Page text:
Thomas Edison, prone to distraction in his early childhood, couldn’t sit still. His elementary school teacher contacted his parents after only a few weeks, stating he was a “difficult” child. Struggling to concentrate in the classroom, his mother withdrew him. With a voracious appetite for knowledge, the boy read anything he could. Mom could hardly keep up with him.
This “difficult” child held 1,093 patents in his lifetime. Thomas Edison fought through hyperactivity to become one of the best-known inventors in the United States.
Edison’s parents could have bought the teacher’s tale that he wouldn’t amount to much.
Aren’t you glad they didn’t?
In your mind are you fighting for your marriage or have you labeled it “difficult”?
When it comes to marriage troubles, there are times when you have to take a second look.
What advice or label do you need to rethink? Or what advice do you need to heed to fight for your marriage?
If your marriage suffers from habitual addiction with promises to change, it may be time to separate for a bit, which may be the most loving thing you can do. According to Dr. Gary Chapman, “separation may be the valley of restoration, and the pain you feel may be the labor pains that will give rebirth to your marriage.” Sometimes the separation creates enough discomfort to seek help that has previously been ignored. Pray that way! But if the habitually addicted spouse will not change, then divorce may be your option. You cannot control the other person, but you can protect yourself and your children from the devastating effects of the addiction.
Even though I don’t believe in divorce, there are times when it is the only option.
A friend of mine would tell you that a marriage suffering from abuse is not worth fighting for. And she would know—she’s a survivor who helps others find the way to safety. When staying in a marriage simply to avoid divorce means you have a high probability of murder, then it’s time to get to safety. If this is your situation, please reach out to a few carefully, selected safe people to help you escape the abuse. Your life and your children’s lives are worth saving today.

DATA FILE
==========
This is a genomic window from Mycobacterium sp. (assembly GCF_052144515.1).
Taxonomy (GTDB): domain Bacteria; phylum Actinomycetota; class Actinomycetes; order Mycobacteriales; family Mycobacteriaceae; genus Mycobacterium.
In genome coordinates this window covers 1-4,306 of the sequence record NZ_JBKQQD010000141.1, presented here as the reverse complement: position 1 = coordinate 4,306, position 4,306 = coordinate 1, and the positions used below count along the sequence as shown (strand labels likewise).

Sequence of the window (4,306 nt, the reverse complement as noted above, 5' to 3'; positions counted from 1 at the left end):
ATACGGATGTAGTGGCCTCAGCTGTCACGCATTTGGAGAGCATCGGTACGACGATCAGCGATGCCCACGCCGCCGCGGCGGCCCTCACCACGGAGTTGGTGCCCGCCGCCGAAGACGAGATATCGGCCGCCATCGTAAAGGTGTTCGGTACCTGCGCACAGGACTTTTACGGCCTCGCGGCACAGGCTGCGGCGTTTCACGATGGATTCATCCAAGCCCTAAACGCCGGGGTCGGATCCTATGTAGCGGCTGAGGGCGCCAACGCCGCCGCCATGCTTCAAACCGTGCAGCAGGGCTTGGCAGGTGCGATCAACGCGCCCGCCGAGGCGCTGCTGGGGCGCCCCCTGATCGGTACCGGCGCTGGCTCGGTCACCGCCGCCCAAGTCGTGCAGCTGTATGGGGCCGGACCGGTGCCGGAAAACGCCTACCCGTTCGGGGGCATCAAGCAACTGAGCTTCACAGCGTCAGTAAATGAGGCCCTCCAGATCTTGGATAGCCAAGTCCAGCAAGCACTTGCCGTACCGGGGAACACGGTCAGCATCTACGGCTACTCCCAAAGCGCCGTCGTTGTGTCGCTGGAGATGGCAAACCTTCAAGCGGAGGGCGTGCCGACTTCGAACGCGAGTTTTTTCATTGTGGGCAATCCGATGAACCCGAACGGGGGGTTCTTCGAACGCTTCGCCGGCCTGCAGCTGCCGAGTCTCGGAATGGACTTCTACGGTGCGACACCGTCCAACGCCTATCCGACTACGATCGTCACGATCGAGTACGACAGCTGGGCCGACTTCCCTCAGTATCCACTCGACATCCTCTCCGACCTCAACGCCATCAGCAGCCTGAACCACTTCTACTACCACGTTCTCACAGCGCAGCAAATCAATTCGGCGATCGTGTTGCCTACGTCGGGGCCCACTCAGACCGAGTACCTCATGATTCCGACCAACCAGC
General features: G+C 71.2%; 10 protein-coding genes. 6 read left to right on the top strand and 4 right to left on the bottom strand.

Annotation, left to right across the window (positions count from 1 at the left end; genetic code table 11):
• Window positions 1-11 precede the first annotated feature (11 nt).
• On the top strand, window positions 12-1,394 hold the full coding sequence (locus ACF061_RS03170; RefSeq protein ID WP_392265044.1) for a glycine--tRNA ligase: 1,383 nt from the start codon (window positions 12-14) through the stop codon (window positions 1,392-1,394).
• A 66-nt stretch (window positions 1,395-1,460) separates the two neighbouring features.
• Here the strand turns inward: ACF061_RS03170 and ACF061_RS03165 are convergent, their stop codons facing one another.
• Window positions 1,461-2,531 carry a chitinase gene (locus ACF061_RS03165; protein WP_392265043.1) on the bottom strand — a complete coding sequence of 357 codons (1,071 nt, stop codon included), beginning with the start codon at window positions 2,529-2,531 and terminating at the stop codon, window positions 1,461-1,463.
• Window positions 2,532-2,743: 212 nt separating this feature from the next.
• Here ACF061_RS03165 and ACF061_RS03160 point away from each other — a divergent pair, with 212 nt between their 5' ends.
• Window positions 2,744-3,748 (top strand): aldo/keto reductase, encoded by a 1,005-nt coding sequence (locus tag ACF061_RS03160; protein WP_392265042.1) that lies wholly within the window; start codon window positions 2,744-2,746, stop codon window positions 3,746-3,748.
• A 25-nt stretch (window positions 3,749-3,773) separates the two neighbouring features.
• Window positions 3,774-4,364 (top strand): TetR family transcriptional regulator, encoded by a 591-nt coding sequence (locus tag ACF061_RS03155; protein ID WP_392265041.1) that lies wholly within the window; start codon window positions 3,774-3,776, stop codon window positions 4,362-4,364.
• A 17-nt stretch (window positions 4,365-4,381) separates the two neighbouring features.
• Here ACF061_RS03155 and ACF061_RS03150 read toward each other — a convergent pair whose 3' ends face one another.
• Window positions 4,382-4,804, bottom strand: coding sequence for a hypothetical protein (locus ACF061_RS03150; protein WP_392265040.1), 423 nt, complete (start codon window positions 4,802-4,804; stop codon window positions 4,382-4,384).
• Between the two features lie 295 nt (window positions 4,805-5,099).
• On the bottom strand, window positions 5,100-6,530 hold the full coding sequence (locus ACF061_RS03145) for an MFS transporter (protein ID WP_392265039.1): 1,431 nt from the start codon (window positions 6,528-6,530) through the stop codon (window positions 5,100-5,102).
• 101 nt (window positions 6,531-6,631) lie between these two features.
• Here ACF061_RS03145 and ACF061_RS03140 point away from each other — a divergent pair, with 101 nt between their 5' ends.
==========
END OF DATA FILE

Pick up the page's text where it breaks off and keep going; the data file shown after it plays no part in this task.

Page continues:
However, for most of us, marriage gets bumpy, we are let down, and we become disillusioned. And we stop fighting for our marriage.
Our happily-ever-after took a quick turn sideways into rarely-happy-anymore. We don’t feel the love we see portrayed in the movies or even the love they talk about at church, so we believe it is easier to walk away than confront the issues.
What if you chose not to believe the dire assessment? What is an Edison in your marriage? A bright idea underneath the difficulty? What if you could double down, dig in, and wage war to save your marriage?
Think of how you would handle your child’s kidnapping. Shocking. Horrific. Unthinkable.
Most parents would do whatever necessary to rescue that child. You’d exhaust your money, every emotion, and time. Finding that precious one would be your focus. You wouldn’t stop until he or she was found. You’d dig deep—employ any and all resources, expert help, and advice. Right?
Dr. Joe Martin says the #1 reason people divorce is selective hearing.
“We hear what we want to hear, not actually what is being said. In other words, we choose to love each other until instead of in spite of.”
Like in the case of Edison we selectively hear “difficult child” instead of “curiously challenging” because this isn’t your everyday, average child.
How do we avoid the destruction caused by selective hearing or labeling of your marriage?
How do you fight for your marriage?
Several years ago, Vice President Pence got lambasted on social media for certain rules he’s put into place to protect his marriage. (Disclaimer: I’m not endorsing or promoting Mr. Pence. This is an observation of one of his personal boundaries.) Today’s culture considers archaic the concept that a man or woman should curtail their innocent public behavior to respect and preserve their marriage. One of these archaic hedges: He refuses to travel alone with a woman if they aren’t accompanied by another.
I love how Jerry Jenkins, author of the book Hedges: Loving Your Marriage Enough to Protect It, explained respecting your spouse, “[you] have to plant hedges to protect yourself, to protect your hands, protect your heart, protect your eyes, protect the reputation of your spouse, of yourself, of your Lord, your church.”
Not everyone needs the same hedges. For instance, when my husband travels without me, he unplugs the television in his room. Why? Then he’s not tempted to look at the myriad of cable channels that contain inappropriate programming. Instead of flirting with the inappropriate viewing line, he stands way back.